Our 32-year-old daughter recently separated from her husband and asked if she and her two young children could come live back at home while she pulls her life together. We were prepared to help her take care of the kids and with some of her expenses. What has caught us by surprise is our daughter’s expectation that we will go along with her decisions, many of which we don’t agree with, such as which school she wants to send the kids to. We don’t want to make a rough time harder, but don’t you agree that if we are supporting our adult daughter financially and emotionally in our own home, we deserve to have some say in how things are done?
Adult children moving back with their parents has become much more common in today’s difficult economic climate. The added factor of young couples splitting up further accounts for adults in their 20s and 30s returning home, often with young children in tow. Such arrangements, which can last from weeks to months and even longer, require clear discussion about ground rules and active communication throughout. No matter how old parents and adult children are, we all have a natural tendency to regress in the constellation of our family of origin. For sure, moving back home activates old family dynamics and is a set up for tension on both sides.
I assume that while your daughter appreciates your generosity, she struggles with feelings of failure about her life situation and anxiety as to her dependence on you. Similarly, while you and your husband care deeply about her and your grandchildren, their presence disrupts the rhythm of your current lifestyle. This is a new relationship phase for all of you and needs to be negotiated thoughtfully. It is important for you to respect her privacy and to discuss basic guidelines regarding life in your home. These might include everything from rotating responsibility for laundry and meal preparation to contact with your son-in-law. Similarly, if you are providing her with financial backing, you deserve to participate in major decisions that you are being asked to pay for, such as which school your grandchildren attend. Ongoing communication between you, your husband, your daughter and the children is key to this arrangement working for all.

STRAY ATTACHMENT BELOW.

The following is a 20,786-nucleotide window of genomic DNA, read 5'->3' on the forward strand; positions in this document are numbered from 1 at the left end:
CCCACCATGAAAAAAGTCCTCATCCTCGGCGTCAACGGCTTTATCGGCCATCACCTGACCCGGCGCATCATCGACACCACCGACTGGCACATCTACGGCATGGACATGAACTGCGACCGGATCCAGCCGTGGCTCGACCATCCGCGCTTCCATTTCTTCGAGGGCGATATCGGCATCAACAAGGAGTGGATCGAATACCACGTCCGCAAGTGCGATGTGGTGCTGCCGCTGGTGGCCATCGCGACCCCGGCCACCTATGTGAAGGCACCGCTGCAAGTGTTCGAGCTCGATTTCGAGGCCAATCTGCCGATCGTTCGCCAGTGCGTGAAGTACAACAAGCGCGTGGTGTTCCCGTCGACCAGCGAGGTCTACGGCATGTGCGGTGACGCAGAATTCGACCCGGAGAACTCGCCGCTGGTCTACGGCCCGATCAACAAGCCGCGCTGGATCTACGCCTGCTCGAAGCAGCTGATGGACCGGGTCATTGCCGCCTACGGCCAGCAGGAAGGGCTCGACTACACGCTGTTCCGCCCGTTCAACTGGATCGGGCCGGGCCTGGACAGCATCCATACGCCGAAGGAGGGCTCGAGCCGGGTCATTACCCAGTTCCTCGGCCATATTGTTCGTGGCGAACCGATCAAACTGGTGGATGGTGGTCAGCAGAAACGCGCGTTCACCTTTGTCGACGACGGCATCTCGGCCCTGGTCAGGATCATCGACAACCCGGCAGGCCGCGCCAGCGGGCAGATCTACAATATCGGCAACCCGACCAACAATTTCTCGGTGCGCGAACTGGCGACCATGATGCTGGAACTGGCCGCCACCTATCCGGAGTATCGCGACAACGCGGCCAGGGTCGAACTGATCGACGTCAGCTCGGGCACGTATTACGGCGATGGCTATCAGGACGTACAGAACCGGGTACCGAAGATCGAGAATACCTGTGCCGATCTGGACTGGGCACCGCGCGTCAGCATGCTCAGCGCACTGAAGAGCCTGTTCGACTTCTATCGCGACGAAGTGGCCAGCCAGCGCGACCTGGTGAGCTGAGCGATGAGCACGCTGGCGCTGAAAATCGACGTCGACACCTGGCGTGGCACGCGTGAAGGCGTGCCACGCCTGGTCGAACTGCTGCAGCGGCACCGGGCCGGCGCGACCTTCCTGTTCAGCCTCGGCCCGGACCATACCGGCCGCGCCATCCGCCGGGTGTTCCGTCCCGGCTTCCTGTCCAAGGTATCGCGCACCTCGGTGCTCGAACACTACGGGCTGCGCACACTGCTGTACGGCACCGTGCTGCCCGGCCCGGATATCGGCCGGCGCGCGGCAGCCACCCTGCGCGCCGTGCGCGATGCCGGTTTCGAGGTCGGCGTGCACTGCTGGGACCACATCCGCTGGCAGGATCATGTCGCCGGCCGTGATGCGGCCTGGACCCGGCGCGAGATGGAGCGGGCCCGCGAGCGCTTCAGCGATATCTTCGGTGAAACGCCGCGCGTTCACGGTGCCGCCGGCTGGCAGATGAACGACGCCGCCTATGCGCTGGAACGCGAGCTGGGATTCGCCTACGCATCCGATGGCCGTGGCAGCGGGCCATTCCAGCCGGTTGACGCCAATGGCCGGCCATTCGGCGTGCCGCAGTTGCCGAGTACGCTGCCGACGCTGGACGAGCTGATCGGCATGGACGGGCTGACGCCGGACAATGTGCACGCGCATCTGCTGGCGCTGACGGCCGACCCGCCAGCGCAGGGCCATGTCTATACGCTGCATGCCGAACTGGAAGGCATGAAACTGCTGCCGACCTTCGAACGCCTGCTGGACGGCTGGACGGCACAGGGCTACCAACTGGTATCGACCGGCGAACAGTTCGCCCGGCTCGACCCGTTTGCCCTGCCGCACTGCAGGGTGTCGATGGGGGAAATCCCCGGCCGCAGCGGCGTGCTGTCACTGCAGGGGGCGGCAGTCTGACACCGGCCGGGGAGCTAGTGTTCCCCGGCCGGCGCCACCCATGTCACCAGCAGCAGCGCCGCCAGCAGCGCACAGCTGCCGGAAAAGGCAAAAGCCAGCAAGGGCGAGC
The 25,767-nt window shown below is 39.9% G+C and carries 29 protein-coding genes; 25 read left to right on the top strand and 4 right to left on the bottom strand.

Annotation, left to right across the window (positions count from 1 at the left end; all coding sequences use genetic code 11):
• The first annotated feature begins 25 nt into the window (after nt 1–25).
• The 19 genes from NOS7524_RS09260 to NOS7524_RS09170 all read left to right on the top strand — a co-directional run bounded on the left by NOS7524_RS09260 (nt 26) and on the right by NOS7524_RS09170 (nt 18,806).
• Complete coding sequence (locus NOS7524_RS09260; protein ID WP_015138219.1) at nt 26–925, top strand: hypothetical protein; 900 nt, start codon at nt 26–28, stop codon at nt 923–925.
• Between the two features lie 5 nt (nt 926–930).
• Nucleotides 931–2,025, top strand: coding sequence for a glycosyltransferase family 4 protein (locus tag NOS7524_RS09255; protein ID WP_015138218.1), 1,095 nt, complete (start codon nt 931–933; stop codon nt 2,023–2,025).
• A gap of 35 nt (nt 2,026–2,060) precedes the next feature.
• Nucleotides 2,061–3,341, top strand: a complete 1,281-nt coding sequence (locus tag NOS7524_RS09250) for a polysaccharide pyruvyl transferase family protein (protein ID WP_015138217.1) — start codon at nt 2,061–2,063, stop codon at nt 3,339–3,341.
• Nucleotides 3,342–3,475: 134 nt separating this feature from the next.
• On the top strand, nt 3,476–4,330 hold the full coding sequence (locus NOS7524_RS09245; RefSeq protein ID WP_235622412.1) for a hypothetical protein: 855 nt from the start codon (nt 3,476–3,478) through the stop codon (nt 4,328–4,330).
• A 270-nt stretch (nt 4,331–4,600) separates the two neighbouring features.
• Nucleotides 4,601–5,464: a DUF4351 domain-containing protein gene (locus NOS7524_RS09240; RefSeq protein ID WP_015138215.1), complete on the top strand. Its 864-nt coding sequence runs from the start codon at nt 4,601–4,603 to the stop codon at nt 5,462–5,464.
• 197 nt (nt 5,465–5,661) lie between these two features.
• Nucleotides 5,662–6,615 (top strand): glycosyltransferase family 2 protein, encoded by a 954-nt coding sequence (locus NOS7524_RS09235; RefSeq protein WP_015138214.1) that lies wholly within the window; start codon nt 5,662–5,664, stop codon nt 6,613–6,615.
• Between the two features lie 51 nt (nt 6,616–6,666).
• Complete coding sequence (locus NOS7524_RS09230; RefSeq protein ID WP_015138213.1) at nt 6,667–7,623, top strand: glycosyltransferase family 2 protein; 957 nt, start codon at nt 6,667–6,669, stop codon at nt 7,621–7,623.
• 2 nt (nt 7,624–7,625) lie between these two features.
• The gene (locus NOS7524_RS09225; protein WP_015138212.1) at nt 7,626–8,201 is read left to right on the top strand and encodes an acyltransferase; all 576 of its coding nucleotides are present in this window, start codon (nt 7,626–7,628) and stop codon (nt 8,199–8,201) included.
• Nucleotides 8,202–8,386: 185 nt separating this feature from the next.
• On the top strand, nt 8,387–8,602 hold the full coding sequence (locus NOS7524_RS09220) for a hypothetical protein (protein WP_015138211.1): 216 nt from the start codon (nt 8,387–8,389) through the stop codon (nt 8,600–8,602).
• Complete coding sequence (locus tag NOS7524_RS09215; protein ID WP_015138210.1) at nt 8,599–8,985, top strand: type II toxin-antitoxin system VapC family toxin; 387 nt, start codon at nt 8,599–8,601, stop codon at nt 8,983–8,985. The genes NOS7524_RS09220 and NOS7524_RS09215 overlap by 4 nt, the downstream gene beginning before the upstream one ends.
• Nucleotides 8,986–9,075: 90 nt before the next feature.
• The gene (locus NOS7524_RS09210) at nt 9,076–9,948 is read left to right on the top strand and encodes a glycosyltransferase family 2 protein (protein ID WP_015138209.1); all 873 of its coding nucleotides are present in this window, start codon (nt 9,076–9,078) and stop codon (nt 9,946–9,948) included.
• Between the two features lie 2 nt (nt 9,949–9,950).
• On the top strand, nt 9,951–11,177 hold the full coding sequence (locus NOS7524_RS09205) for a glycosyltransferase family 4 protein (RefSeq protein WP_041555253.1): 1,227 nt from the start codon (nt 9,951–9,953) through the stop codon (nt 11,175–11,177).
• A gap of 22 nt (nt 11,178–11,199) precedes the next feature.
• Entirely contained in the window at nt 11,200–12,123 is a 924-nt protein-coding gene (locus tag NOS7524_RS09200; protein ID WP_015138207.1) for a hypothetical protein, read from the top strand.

I chair the financial aid committee of our local Jewish day school and am very aware of the difficulty many families have meeting tuition payments. Currently we have two families, each with three school-age children, requesting assistance. The Brown family has a higher net income; both parents work full time and employ a part-time nanny. They still struggle to make ends meet. By contrast, the White family has a substantially lower net income as the mother decided to leave her job to stay home full-time. If we were to allocate financial aid simply on the basis of tax returns, the Whites would get more assistance. But is it fair to penalize or reward lifestyle decisions when it comes to giving out scholarship funds?
Determining financial aid is a daunting job that requires Solomonic wisdom. In order to make fair judgments it may be necessary to gather detailed and personal information about individual cases. This can feel like an invasion of privacy for applicants and information overload for committee members, who may be members of the same community and even have children in the same grade. On the one hand, applicants for financial aid might resent questions that deserve to appear on forms such as “Where does your family vacation?” or “How does your family spend Passover?” On the other hand, if grandparents regularly underwrite a family Passover trip to Florida, would it not be reasonable for the applicant family to stay home and ask the grandparents to help out with school tuition instead?
In the situation you describe, you ask whether it is fair that the school financially underwrite a particular value, in this case, the Whites’ personal choice for Mrs. White to stay home. Other family values might include having a large number of children or parents choosing careers that don’t pay well. Financial aid committees can’t judge values, they can only evaluate the circumstances of individual situations. One outcome in your case might be to give the Whites a larger financial aid package with the expectation that either Mr. or Mrs. White provide some kind of regular service for the school.
Dr. Michelle Friedman, a psychiatrist, psychoanalyst and the director of pastoral counseling at Yeshivat Chovevei Torah Rabbinical School, invites Jewish Week readers to send questions to firstname.lastname@example.org. Issues related to psychology, psychiatry and the interface of mental health and general culture, are welcome.